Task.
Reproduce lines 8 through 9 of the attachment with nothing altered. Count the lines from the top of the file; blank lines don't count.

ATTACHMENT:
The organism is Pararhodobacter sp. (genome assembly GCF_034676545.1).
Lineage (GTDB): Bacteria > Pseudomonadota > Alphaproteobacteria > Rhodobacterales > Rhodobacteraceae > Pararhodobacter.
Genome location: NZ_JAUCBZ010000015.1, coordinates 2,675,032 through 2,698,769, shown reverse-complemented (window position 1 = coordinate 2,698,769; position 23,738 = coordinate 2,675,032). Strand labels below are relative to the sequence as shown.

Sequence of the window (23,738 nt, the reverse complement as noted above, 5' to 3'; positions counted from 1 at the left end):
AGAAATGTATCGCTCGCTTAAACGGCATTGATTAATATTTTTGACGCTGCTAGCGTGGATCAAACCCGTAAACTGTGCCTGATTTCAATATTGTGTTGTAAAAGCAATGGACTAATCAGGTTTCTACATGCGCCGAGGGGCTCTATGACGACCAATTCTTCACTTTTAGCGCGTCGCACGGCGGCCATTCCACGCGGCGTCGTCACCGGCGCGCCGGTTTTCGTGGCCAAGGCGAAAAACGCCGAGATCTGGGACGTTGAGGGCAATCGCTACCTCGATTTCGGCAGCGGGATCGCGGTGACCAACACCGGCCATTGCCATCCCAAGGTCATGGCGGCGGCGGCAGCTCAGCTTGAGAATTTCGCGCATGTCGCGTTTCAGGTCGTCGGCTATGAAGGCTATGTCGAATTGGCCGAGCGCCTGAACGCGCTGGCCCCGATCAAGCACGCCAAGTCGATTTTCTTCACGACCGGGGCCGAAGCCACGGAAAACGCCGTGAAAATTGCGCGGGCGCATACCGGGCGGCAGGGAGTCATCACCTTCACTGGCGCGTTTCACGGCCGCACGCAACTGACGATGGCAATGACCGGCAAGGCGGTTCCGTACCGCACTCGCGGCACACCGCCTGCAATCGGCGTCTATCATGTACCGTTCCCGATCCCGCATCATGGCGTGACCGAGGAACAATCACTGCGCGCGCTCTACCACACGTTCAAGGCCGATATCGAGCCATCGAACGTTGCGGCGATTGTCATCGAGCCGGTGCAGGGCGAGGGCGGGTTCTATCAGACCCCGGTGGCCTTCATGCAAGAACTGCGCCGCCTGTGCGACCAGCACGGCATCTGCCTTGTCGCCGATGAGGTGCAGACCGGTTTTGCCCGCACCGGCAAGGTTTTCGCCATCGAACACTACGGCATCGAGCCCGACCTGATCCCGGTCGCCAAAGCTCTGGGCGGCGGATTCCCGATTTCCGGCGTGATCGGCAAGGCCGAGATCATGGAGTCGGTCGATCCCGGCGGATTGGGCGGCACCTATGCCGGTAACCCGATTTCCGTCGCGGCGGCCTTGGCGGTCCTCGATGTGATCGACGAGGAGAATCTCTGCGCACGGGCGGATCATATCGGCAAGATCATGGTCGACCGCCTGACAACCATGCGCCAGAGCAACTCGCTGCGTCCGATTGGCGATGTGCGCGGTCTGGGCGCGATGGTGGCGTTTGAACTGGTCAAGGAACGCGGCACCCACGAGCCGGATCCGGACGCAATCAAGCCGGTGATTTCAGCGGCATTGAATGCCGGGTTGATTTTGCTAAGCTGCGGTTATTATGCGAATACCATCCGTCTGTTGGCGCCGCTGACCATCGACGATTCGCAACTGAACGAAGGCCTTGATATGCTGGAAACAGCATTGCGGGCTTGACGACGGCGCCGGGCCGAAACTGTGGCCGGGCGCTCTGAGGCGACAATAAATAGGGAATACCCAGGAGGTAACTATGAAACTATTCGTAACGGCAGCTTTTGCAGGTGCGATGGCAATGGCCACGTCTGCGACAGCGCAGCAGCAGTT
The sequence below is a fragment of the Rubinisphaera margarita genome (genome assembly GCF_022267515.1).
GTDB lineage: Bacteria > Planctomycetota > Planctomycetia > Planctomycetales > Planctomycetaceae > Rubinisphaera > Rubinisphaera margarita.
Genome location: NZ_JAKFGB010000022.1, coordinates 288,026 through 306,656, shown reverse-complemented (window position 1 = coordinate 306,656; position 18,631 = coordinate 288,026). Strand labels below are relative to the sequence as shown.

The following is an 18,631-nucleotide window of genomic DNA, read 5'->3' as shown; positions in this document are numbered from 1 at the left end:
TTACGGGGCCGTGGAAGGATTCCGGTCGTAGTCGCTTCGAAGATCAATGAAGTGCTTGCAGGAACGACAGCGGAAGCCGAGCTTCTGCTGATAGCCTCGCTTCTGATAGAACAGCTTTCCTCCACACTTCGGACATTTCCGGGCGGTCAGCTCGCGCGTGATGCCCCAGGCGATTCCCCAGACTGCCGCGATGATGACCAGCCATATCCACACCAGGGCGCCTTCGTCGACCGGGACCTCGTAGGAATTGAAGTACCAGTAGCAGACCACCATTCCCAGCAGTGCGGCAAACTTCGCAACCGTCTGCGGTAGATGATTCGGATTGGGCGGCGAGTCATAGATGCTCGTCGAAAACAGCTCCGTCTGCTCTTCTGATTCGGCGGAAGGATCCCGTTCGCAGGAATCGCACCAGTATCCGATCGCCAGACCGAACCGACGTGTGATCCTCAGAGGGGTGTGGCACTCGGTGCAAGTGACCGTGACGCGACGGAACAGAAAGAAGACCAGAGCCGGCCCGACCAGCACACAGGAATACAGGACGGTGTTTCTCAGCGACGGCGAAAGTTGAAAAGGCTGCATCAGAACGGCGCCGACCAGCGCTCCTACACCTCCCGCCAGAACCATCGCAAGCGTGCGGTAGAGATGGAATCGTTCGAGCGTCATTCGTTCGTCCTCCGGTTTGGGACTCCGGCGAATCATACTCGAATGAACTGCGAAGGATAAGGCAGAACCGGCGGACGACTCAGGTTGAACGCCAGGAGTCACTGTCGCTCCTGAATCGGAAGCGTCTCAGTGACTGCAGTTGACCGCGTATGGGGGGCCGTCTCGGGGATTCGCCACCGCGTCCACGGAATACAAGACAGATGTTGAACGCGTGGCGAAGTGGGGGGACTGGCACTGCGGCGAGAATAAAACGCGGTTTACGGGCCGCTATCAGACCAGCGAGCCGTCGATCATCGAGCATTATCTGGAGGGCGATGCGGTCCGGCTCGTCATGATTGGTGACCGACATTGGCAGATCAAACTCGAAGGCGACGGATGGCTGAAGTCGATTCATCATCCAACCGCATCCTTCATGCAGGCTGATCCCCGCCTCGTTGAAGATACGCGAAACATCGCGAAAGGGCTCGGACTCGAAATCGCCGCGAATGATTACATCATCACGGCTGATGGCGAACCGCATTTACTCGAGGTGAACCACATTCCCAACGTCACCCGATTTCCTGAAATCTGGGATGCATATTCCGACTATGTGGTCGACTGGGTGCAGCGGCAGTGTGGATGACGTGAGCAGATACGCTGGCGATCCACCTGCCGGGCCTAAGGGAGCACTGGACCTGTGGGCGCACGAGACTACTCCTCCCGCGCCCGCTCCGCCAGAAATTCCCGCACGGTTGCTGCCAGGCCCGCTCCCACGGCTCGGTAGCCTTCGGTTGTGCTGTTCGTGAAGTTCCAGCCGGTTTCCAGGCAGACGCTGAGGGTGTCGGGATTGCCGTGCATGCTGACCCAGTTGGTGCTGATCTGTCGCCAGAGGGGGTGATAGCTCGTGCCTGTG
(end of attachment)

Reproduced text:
Genome location: NZ_JAKFGB010000022.1, coordinates 288,026 through 306,656, shown reverse-complemented (window position 1 = coordinate 306,656; position 18,631 = coordinate 288,026). Strand labels below are relative to the sequence as shown.

The following is an 18,631-nucleotide window of genomic DNA, read 5'->3' as shown; positions in this document are numbered from 1 at the left end: